Wildlife & Biodiversity

‘Sambar poaching highlights the indifference to Reserve Forests’

Experts talk to Down To Earth about the killings of India’s largest cervid species

By Rajat Ghai
Published: Thursday 03 January 2019

A Sambar stag. Credit:Getty Images

  • On December 26, 2018, ace golfer Jyoti Randhawa was arrested for allegedly being involved in poaching of endangered animals and birds at the Dudhwa Tiger Reserve in Uttar Pradesh. A dead jungle fowl and an animal skin were recovered from his possession. He claimed that the skin was that of a wild boar but forensic examination found that it was that of a sambar, the largest deer species found in the Indian subcontinent.
  • On January 2, 2019, decomposed carcasses of a three-year-old leopard and an adult sambar were spotted by a security guard near the sets of a television serial at the Film City studio complex in Aarey Colony, located near the Sanjay Gandhi National Park in Mumbai. Police said prima facie it looks like a case of poaching since vital parts of both animals were missing.

These two incidents are just footnotes in the annual murder of the sambar in India. The sambar’s bane is its own body. Its meat is prized among venison lovers in India. And given that the species is the third-largest deer in the world, after the Moose and the Wapiti, a dead sambar can definitely give a party of hunters some of the best cuts.

“According to our estimates, there were 10 incidents of sambar poaching and 17 incidents of seizure of body parts in the year that just ended,” says Tito Joseph of non-profit Wildlife Protection Society of India. “But this may be only the proverbial tip of the iceberg,” he warns.

Does the sambar really deserve being somebody’s dinner? Especially given the fact that it fulfils an important ecological role, that of being a prey species. According to research, sambar is the favourite prey of Bengal Tigers and Asiatic Lions. In India, the species can comprise up to 60 per cent of the prey selected by the Bengal Tiger.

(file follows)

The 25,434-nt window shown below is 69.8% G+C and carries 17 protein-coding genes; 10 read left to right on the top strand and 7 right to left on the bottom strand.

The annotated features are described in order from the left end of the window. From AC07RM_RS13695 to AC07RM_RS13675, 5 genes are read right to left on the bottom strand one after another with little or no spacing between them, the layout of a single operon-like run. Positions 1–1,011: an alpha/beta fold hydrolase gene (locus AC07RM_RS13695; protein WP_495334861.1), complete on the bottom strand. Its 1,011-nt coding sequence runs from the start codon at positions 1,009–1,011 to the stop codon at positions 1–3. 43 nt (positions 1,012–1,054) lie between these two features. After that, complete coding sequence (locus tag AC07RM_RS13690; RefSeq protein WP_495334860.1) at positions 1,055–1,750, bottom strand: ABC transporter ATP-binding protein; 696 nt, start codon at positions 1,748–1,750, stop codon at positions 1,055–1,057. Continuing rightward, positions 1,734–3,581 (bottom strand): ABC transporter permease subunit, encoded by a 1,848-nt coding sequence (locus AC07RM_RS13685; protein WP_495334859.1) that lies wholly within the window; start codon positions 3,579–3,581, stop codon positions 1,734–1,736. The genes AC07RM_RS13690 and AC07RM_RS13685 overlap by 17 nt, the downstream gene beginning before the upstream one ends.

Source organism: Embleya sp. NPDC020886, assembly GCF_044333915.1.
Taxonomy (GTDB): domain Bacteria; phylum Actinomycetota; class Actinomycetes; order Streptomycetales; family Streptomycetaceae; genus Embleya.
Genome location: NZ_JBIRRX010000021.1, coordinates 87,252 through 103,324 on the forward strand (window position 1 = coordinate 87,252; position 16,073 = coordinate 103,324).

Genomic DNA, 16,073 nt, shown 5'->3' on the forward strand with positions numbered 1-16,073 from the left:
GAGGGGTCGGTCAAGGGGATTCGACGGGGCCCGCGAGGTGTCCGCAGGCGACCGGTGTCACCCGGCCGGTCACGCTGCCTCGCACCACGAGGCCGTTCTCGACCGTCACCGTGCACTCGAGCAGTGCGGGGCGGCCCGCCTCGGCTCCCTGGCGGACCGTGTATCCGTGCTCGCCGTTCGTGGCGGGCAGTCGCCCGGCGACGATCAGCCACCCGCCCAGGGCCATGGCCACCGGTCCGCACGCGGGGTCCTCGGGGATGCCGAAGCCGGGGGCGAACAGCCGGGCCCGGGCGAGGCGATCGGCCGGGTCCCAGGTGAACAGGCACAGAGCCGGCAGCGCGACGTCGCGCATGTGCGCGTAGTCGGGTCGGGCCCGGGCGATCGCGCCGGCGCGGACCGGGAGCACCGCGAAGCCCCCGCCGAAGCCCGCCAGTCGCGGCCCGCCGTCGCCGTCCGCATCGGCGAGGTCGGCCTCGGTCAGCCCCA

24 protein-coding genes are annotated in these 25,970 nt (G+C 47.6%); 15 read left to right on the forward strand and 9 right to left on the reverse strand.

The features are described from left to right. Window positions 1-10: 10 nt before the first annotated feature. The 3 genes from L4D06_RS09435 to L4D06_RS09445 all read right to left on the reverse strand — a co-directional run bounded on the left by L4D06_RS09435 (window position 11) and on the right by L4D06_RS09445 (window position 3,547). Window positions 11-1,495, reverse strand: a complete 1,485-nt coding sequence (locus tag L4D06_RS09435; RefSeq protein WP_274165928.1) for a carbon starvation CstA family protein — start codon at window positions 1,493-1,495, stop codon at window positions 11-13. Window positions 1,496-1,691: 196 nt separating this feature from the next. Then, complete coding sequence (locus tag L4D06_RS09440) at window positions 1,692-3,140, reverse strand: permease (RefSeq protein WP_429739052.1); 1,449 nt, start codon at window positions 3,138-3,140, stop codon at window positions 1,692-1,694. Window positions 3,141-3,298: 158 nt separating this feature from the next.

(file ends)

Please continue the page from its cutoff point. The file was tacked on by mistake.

“The sambar is currently listed as ‘Vulnerable’ by the International Union for Conservation of Nature. What the poaching of sambar really tells us is the dismal state of wildlife living outside India’s Protected Areas (PAs)," says Qamar Qureshi, senior scientist at the Dehradun-based Wildlife Institute of India. "Outside PAs, every ungulate, including the Sambar is hunted by villagers and forest dwellers. We pay attention to this issue only when a high-profile celebrity like Randhawa gets caught. But for so many people who are persona non grata, such poaching is a way of life,” he adds.

Unlike national parks or wildlife sanctuaries, reserved forests are notified by state governments. Rights to all activities hunting and grazing in those are banned, unless in some specific cases.

“We have the well-publicised problems of staff and financial crunch bedeviling our reserved forests. Also, in India, reserved forests continue to be viewed through the British era-prism of forestry, as a source of forest produce. Rather than looking at them as just sources of timber, we should also look at the problems being faced by wildlife residing in them such as the sambar,” says Qureshi.

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